Aims: In Germany, all transcatheter aortic valve implantations (TAVI) and surgical aortic valve replacements (sAVR) are registered within an obligatory quality assurance programme led by the independent AQUA Institute. We have summarised patient and procedural characteristics, complication and mortality rates as reported in the annual, German language AQUA quality reports, freely accessible online, in order to provide a comprehensive overview of developments between 2008 and 2014.
Methods and results: Since 2008, a total of 71,927 isolated sAVR and 48,353 TAVI procedures have been performed in Germany. The numbers of sAVR are steadily declining (2008: 11,205; 2014: 9,953). For TAVI, there has been a 20-fold increase since 2008, from 637 to 13,264 procedures in 2014, surpassing the annual numbers of isolated sAVR since 2013. The age profile of TAVI patients has remained unchanged over time (mean age: 80.9 years), with a recent trend towards lower-risk/intermediate-risk patients. TAVI complications are rapidly decreasing (2012: 9.4%; 2014: 3.9%); annular rupture, aortic dissection and coronary occlusions are rare (<0.3%), with fewer patients requiring surgical conversion to sternotomy (2012: 1.2%; 2014: 0.6%). In-hospital mortality after TAVI has halved in 2014 (4.2%) compared with 2008 (10.4%).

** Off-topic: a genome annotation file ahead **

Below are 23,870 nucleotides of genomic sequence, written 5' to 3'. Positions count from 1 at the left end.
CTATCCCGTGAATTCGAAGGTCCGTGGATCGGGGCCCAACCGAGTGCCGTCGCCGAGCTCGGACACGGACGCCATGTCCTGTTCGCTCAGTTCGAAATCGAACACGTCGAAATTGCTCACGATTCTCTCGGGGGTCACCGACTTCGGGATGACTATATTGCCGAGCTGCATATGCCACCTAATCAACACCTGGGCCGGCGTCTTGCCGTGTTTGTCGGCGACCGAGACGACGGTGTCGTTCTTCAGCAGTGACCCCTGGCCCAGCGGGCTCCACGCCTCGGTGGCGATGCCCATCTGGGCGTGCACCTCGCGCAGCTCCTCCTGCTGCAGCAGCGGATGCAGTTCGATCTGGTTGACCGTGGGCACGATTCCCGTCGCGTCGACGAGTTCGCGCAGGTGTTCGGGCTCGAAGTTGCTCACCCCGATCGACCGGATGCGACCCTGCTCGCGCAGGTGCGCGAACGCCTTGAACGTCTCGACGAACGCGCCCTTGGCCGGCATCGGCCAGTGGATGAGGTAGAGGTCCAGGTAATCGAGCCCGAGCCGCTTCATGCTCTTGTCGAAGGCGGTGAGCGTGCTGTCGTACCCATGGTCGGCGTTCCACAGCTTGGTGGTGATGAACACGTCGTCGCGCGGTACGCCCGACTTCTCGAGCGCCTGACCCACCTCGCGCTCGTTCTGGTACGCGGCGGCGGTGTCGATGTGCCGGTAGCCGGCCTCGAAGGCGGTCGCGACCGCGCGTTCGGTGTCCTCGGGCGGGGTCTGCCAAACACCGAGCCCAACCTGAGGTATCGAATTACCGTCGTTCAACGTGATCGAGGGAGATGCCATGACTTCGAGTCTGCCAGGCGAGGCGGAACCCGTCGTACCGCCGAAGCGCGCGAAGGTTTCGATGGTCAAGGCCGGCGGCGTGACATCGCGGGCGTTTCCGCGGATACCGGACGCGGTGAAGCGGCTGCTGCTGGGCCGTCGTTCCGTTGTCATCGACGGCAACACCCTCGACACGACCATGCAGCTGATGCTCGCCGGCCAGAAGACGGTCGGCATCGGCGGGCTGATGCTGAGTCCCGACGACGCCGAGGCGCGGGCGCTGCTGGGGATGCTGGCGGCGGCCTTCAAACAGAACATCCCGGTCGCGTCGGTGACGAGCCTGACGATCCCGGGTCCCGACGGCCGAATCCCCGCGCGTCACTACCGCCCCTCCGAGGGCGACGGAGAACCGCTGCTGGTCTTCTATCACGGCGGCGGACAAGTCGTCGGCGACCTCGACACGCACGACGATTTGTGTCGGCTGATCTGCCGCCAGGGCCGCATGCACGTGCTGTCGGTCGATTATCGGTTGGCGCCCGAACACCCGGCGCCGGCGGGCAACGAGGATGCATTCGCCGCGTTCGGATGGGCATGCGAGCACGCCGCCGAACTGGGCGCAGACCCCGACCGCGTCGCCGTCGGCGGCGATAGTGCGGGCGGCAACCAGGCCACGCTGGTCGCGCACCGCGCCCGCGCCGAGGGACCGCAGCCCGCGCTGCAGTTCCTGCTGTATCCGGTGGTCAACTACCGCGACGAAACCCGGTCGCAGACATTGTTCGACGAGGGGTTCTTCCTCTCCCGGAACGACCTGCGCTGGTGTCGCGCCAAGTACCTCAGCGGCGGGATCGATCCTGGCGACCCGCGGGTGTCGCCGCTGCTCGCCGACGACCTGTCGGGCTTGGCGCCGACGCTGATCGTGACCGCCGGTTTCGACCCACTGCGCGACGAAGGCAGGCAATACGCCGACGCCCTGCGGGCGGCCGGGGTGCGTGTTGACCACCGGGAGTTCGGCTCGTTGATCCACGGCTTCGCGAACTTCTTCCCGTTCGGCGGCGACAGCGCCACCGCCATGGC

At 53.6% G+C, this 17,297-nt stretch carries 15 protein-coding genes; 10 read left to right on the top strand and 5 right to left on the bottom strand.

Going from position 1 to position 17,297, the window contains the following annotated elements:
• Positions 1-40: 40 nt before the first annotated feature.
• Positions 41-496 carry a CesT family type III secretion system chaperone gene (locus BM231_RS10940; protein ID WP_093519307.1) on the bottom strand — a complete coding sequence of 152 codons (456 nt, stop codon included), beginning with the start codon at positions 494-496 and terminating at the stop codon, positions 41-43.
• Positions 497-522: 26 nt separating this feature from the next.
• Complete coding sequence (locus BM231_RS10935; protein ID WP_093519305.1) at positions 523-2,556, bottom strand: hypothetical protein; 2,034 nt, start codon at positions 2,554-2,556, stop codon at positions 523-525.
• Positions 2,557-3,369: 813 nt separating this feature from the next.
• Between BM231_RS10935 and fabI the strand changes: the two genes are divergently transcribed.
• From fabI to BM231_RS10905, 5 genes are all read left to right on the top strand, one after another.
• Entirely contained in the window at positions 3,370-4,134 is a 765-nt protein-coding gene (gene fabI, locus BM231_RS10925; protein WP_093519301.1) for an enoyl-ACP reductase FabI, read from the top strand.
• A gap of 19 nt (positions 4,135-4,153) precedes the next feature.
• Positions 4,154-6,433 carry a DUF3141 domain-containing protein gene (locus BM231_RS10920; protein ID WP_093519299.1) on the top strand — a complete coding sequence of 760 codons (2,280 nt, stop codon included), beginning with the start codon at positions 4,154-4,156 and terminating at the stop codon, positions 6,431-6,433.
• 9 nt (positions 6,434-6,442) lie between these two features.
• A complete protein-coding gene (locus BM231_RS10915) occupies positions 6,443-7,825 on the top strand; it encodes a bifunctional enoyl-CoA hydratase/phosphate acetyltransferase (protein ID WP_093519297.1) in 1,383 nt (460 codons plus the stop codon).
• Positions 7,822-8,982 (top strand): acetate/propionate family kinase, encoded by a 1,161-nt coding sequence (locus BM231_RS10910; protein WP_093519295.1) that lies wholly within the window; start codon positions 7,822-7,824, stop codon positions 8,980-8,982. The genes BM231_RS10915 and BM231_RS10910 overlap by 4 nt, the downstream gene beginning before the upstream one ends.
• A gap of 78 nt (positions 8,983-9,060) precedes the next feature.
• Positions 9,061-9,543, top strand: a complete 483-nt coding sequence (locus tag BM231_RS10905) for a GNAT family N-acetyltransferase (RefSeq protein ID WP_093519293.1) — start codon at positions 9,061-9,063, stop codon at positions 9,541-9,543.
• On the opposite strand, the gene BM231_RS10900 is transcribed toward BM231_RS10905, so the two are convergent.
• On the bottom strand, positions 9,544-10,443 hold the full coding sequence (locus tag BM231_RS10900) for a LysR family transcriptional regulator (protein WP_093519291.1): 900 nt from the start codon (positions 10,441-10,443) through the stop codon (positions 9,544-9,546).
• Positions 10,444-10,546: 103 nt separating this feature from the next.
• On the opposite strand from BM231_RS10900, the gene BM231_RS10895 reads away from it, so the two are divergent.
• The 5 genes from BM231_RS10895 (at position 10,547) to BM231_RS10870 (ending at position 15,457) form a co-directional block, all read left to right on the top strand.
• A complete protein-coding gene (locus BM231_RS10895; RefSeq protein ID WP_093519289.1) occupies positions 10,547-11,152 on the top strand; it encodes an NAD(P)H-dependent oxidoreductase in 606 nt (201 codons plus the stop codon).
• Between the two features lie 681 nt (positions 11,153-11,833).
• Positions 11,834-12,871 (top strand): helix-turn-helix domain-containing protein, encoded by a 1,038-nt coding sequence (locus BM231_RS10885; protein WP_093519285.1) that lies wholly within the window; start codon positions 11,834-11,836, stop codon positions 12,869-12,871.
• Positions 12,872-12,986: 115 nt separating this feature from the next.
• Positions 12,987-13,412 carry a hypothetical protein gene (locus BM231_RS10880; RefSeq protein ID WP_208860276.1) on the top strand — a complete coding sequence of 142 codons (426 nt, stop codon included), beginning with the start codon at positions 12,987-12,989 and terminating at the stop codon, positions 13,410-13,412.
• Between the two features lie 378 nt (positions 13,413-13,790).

Conclusions: Real-world clinical data from the obligatory quality assurance programme document the rapid adoption of TAVI in Germany, shifting treatment of aortic valve stenosis in the elderly from surgery to a catheter-based approach. Since 2008, similar to what happened with PCIs, complications of TAVI have declined considerably along with the need for emergency cardiac surgery. Most importantly, in-hospital mortality has halved from 2008 to 2014, while mortality for sAVR has remained unchanged.